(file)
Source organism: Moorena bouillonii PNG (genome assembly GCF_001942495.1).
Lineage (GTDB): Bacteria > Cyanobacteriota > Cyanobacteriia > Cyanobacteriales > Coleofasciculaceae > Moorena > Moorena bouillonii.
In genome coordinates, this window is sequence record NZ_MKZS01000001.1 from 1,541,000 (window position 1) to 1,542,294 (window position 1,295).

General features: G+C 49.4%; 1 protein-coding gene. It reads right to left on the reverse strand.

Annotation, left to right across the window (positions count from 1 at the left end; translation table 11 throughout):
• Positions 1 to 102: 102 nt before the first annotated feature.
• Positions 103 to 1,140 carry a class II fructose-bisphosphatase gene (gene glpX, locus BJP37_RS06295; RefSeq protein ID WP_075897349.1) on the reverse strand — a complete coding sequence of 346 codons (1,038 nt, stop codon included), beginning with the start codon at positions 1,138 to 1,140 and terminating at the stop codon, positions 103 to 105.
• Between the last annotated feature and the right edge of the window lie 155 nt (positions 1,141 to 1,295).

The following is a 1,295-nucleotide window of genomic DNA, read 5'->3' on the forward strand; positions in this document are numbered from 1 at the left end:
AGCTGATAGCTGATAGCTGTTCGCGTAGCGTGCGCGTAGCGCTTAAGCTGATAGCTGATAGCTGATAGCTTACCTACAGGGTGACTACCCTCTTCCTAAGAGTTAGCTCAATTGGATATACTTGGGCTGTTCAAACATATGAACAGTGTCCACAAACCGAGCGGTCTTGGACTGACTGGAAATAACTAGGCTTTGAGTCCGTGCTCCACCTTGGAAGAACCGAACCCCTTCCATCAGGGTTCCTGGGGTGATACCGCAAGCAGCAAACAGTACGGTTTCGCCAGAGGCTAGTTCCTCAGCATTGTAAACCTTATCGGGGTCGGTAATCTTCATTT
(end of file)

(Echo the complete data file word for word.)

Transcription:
Source organism: Moorena bouillonii PNG (genome assembly GCF_001942495.1).
Lineage (GTDB): Bacteria > Cyanobacteriota > Cyanobacteriia > Cyanobacteriales > Coleofasciculaceae > Moorena > Moorena bouillonii.
In genome coordinates, this window is sequence record NZ_MKZS01000001.1 from 1,541,000 (window position 1) to 1,542,294 (window position 1,295).

General features: G+C 49.4%; 1 protein-coding gene. It reads right to left on the reverse strand.

Annotation, left to right across the window (positions count from 1 at the left end; translation table 11 throughout):
• Positions 1 to 102: 102 nt before the first annotated feature.
• Positions 103 to 1,140 carry a class II fructose-bisphosphatase gene (gene glpX, locus BJP37_RS06295; RefSeq protein ID WP_075897349.1) on the reverse strand — a complete coding sequence of 346 codons (1,038 nt, stop codon included), beginning with the start codon at positions 1,138 to 1,140 and terminating at the stop codon, positions 103 to 105.
• Between the last annotated feature and the right edge of the window lie 155 nt (positions 1,141 to 1,295).

The following is a 1,295-nucleotide window of genomic DNA, read 5'->3' on the forward strand; positions in this document are numbered from 1 at the left end:
AGCTGATAGCTGATAGCTGTTCGCGTAGCGTGCGCGTAGCGCTTAAGCTGATAGCTGATAGCTGATAGCTTACCTACAGGGTGACTACCCTCTTCCTAAGAGTTAGCTCAATTGGATATACTTGGGCTGTTCAAACATATGAACAGTGTCCACAAACCGAGCGGTCTTGGACTGACTGGAAATAACTAGGCTTTGAGTCCGTGCTCCACCTTGGAAGAACCGAACCCCTTCCATCAGGGTTCCTGGGGTGATACCGCAAGCAGCAAACAGTACGGTTTCGCCAGAGGCTAGTTCCTCAGCATTGTAAACCTTATCGGGGTCGGTAATCTTCATTT